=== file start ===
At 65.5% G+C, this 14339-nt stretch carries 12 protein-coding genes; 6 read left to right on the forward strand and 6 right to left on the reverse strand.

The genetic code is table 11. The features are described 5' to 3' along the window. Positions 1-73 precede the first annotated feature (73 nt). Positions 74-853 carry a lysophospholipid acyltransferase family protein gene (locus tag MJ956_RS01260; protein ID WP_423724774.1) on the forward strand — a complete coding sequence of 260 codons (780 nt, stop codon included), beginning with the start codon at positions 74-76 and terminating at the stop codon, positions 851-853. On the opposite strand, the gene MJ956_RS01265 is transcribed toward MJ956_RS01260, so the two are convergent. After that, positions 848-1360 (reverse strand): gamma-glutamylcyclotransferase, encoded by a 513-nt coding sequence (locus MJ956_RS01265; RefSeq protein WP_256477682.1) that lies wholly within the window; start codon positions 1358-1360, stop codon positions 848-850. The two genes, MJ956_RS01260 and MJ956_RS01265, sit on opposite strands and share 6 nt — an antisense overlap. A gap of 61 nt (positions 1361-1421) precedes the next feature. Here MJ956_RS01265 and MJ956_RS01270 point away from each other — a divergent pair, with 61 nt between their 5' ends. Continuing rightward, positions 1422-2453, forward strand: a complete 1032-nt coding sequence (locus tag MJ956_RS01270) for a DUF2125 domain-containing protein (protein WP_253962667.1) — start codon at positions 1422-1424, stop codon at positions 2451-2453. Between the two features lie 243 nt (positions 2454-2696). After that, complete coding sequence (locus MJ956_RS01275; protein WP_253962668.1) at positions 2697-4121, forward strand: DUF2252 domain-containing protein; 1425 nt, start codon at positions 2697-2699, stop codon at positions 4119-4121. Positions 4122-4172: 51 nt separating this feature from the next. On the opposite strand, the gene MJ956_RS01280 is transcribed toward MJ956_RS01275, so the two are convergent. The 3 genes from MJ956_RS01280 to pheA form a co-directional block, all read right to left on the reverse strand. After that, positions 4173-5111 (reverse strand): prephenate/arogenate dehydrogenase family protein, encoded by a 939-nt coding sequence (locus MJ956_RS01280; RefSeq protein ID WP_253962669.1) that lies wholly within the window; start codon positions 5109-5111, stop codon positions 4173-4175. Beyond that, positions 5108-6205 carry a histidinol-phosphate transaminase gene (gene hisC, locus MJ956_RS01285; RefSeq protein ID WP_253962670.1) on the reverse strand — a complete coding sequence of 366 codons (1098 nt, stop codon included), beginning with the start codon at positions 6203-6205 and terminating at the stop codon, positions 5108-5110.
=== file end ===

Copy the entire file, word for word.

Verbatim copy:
At 65.5% G+C, this 14339-nt stretch carries 12 protein-coding genes; 6 read left to right on the forward strand and 6 right to left on the reverse strand.

The genetic code is table 11. The features are described 5' to 3' along the window. Positions 1-73 precede the first annotated feature (73 nt). Positions 74-853 carry a lysophospholipid acyltransferase family protein gene (locus tag MJ956_RS01260; protein ID WP_423724774.1) on the forward strand — a complete coding sequence of 260 codons (780 nt, stop codon included), beginning with the start codon at positions 74-76 and terminating at the stop codon, positions 851-853. On the opposite strand, the gene MJ956_RS01265 is transcribed toward MJ956_RS01260, so the two are convergent. After that, positions 848-1360 (reverse strand): gamma-glutamylcyclotransferase, encoded by a 513-nt coding sequence (locus MJ956_RS01265; RefSeq protein WP_256477682.1) that lies wholly within the window; start codon positions 1358-1360, stop codon positions 848-850. The two genes, MJ956_RS01260 and MJ956_RS01265, sit on opposite strands and share 6 nt — an antisense overlap. A gap of 61 nt (positions 1361-1421) precedes the next feature. Here MJ956_RS01265 and MJ956_RS01270 point away from each other — a divergent pair, with 61 nt between their 5' ends. Continuing rightward, positions 1422-2453, forward strand: a complete 1032-nt coding sequence (locus tag MJ956_RS01270) for a DUF2125 domain-containing protein (protein WP_253962667.1) — start codon at positions 1422-1424, stop codon at positions 2451-2453. Between the two features lie 243 nt (positions 2454-2696). After that, complete coding sequence (locus MJ956_RS01275; protein WP_253962668.1) at positions 2697-4121, forward strand: DUF2252 domain-containing protein; 1425 nt, start codon at positions 2697-2699, stop codon at positions 4119-4121. Positions 4122-4172: 51 nt separating this feature from the next. On the opposite strand, the gene MJ956_RS01280 is transcribed toward MJ956_RS01275, so the two are convergent. The 3 genes from MJ956_RS01280 to pheA form a co-directional block, all read right to left on the reverse strand. After that, positions 4173-5111 (reverse strand): prephenate/arogenate dehydrogenase family protein, encoded by a 939-nt coding sequence (locus MJ956_RS01280; RefSeq protein ID WP_253962669.1) that lies wholly within the window; start codon positions 5109-5111, stop codon positions 4173-4175. Beyond that, positions 5108-6205 carry a histidinol-phosphate transaminase gene (gene hisC, locus MJ956_RS01285; RefSeq protein ID WP_253962670.1) on the reverse strand — a complete coding sequence of 366 codons (1098 nt, stop codon included), beginning with the start codon at positions 6203-6205 and terminating at the stop codon, positions 5108-5110.